Now that I've got the garden I've been planning for for ages it's almost hard to know where to start!
The garden is very much a blank canvas so although there are plenty of weeds to sort out the general lack of flower beds meant that there was very little that had to be done straight away. One exception to that was the area that I quickly identified as a possibility for my first veg plot.
I didn't need the gardening books to tell me that the first thing I needed to do here was clear the site of all the weeds and rubble. The previous owner had kindly left behind some bags of compost (plus a half full compost bin – quality of contents as yet unknown) so I'm assuming that at some point before planting anything I'll be digging it in to the site.
The summer weather (i.e. rain!) curtailed my first attempts, but luckily the sun was shining the next day to allow me to complete the work.
The soil actually looks quite good quality and there were certainly plenty of worms that I unearthed during my digging.
Mr C and I are very much novices when it comes to gardening so, in the absence of the internet these last two weeks, we've been making the most of the various books that we've either been kindly given, or picked up from charity shops.
I have two particular favourites at the moment. The first was a very kind gift from Mrs Nesbitt who I have come to know through the New House Farm forums: Gardeners' World Book of Gardening for Beginners. This lovely little book really does start with the basics, and unlike most other gardening books is a convenient size to be able to read it in bed without doing myself (or Mr C) any injury! My second gardening favourite read is Carol Klein's Grow Your Own Veg. I'm determined to make a go at being as self-sufficient as time allows and being a great fan of Carol on TV I love the way that this book is written in a similar chatty style.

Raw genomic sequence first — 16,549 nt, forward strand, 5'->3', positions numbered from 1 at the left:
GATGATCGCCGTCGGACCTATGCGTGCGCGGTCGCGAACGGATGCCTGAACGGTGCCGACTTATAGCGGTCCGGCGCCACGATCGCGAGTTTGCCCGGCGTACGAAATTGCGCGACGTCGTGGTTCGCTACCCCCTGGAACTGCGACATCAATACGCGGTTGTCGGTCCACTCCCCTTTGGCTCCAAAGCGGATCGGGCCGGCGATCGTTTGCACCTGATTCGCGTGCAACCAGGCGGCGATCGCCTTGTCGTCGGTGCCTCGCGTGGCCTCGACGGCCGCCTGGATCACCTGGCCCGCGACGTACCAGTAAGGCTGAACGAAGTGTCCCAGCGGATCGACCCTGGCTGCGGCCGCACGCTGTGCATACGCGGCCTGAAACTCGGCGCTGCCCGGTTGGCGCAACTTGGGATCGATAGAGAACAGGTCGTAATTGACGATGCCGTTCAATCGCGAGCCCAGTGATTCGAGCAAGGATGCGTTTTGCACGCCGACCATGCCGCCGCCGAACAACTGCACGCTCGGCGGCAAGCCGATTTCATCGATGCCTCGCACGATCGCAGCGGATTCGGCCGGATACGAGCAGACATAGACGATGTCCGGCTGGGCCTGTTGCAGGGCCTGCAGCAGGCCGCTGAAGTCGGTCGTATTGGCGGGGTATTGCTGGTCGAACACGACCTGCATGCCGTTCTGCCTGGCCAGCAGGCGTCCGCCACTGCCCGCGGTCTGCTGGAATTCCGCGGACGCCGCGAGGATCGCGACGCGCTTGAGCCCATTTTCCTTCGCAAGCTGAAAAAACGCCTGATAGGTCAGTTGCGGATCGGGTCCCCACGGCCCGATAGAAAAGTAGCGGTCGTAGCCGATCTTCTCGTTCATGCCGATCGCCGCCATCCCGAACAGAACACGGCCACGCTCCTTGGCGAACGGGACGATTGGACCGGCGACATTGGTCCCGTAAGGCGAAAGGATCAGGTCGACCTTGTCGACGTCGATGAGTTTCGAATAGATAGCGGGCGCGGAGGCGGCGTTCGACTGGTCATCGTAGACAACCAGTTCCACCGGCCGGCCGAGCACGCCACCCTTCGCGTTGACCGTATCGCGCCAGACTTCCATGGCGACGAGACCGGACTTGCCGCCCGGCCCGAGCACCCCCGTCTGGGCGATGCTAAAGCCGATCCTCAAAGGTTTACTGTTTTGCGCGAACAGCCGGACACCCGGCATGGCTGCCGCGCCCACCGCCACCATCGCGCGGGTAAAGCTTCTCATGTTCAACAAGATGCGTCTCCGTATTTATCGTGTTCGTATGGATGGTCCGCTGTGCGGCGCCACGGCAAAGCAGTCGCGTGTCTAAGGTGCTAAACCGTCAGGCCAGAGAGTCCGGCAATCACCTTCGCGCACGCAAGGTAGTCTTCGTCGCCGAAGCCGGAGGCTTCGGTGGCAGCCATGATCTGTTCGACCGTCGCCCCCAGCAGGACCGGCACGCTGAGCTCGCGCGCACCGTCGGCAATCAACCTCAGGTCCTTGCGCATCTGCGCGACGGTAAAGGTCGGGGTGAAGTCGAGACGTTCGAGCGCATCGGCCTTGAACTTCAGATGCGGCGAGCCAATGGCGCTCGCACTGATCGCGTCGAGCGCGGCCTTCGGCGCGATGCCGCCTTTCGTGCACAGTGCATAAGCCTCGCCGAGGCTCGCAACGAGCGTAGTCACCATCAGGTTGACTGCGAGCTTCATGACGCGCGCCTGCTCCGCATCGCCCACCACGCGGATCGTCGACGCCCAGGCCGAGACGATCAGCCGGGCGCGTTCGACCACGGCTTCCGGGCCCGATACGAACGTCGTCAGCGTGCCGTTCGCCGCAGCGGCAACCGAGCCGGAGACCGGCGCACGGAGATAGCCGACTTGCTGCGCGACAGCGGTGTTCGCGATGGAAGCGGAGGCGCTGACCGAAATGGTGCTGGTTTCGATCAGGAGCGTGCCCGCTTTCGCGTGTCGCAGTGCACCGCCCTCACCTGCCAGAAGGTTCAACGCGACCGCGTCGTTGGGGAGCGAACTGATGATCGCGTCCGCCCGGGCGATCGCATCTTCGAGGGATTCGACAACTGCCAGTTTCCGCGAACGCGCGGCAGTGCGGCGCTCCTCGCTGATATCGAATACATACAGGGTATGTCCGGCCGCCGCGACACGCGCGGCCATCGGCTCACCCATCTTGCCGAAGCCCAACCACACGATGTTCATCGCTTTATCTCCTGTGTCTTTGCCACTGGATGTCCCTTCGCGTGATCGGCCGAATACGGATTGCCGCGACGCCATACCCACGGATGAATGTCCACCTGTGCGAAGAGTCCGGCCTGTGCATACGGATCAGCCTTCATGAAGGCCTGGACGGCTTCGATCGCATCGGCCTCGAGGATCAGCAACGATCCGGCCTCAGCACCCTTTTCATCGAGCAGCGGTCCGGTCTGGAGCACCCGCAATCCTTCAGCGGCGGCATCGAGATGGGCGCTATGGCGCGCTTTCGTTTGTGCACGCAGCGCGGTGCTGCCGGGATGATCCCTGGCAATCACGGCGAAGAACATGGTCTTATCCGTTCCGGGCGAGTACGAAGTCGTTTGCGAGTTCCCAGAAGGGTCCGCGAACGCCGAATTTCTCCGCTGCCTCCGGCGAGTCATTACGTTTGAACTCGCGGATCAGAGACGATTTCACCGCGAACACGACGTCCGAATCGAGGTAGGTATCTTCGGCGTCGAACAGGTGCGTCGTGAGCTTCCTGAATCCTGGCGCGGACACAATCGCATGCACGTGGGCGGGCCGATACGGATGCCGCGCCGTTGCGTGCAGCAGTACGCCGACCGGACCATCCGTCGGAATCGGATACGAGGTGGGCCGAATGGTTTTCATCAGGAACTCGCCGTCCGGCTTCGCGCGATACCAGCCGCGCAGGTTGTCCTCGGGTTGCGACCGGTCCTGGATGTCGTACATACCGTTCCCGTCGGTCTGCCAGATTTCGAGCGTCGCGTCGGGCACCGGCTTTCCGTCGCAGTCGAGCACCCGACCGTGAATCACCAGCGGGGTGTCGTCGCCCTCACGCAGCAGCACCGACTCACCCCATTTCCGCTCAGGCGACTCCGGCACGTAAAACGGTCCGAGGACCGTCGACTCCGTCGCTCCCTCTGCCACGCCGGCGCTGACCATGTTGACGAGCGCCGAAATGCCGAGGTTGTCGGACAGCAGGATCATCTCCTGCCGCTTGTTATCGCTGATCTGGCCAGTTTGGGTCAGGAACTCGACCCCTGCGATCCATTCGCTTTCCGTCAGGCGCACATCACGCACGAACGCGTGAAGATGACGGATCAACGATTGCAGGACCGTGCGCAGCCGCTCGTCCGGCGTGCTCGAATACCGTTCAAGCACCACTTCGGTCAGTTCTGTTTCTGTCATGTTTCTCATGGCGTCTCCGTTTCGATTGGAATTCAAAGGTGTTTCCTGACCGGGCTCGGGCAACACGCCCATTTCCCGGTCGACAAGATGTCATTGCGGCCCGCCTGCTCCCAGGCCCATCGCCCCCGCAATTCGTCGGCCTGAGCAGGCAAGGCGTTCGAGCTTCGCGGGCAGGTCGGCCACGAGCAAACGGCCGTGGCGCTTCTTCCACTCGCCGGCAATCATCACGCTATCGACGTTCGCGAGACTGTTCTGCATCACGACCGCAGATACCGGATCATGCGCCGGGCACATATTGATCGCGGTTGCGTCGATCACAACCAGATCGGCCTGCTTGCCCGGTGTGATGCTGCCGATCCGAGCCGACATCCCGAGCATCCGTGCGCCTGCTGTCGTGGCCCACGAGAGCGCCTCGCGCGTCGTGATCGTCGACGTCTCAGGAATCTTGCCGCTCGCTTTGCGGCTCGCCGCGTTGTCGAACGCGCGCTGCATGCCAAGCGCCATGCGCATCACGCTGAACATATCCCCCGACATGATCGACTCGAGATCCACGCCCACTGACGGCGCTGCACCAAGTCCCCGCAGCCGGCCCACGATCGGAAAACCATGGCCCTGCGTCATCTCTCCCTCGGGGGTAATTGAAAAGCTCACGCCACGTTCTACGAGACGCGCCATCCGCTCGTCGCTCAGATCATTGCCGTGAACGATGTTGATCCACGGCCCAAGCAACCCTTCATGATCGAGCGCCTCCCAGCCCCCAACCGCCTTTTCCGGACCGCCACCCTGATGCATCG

One thing that all the books agree on is understanding what your soil is like. Although it all looks pretty good to me, I'm no expert and hence off I went to buy a small soil testing kit so that I could understand what the pH level is to allow me to plan what to grow.
The kit wasn't too expensive (about £4.99 for multiple uses) and it was incredibly easy to use.
Quite simply soil is mixed with the powder contents of a capsule in the kit, water added, contents shaken up, and once everything has settled simply read off the scale on the container.
Now, if my eye sight is telling the truth, and the water isn't confusing the result, it looks to me like we've got neutral soil here. My initial response was to think that that was a good thing, but a bit more reading suggests that it may not be so good as it seems that some veg prefers slightly acidic soil. Hmmm – off to read some more me thinks…
Before I turn into a complete gardening bore – honestly I will still post about other things – I've started a list of gardening books that I'm using over in the right hand side bar. I'm sure that over time I'll be writing about quite a few of them.